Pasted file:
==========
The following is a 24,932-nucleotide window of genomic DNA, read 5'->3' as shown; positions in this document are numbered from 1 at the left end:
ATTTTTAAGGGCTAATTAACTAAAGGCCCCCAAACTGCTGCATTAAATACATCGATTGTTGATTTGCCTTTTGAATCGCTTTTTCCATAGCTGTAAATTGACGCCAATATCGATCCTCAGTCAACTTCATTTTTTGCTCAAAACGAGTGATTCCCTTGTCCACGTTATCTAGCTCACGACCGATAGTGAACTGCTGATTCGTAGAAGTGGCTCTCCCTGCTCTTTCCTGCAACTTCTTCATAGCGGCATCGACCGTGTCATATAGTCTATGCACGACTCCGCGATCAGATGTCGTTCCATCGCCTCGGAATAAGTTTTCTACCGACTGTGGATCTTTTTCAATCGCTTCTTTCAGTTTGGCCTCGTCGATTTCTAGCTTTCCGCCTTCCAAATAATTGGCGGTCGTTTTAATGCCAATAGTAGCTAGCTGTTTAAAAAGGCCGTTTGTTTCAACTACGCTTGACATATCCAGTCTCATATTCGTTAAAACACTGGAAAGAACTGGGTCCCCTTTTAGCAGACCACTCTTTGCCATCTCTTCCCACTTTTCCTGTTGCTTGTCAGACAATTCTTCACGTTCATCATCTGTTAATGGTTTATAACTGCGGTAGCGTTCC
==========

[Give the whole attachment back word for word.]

The following is a 24,932-nucleotide window of genomic DNA, read 5'->3' as shown; positions in this document are numbered from 1 at the left end:
ATTTTTAAGGGCTAATTAACTAAAGGCCCCCAAACTGCTGCATTAAATACATCGATTGTTGATTTGCCTTTTGAATCGCTTTTTCCATAGCTGTAAATTGACGCCAATATCGATCCTCAGTCAACTTCATTTTTTGCTCAAAACGAGTGATTCCCTTGTCCACGTTATCTAGCTCACGACCGATAGTGAACTGCTGATTCGTAGAAGTGGCTCTCCCTGCTCTTTCCTGCAACTTCTTCATAGCGGCATCGACCGTGTCATATAGTCTATGCACGACTCCGCGATCAGATGTCGTTCCATCGCCTCGGAATAAGTTTTCTACCGACTGTGGATCTTTTTCAATCGCTTCTTTCAGTTTGGCCTCGTCGATTTCTAGCTTTCCGCCTTCCAAATAATTGGCGGTCGTTTTAATGCCAATAGTAGCTAGCTGTTTAAAAAGGCCGTTTGTTTCAACTACGCTTGACATATCCAGTCTCATATTCGTTAAAACACTGGAAAGAACTGGGTCCCCTTTTAGCAGACCACTCTTTGCCATCTCTTCCCACTTTTCCTGTTGCTTGTCAGACAATTCTTCACGTTCATCATCTGTTAATGGTTTATAACTGCGGTAGCGTTCC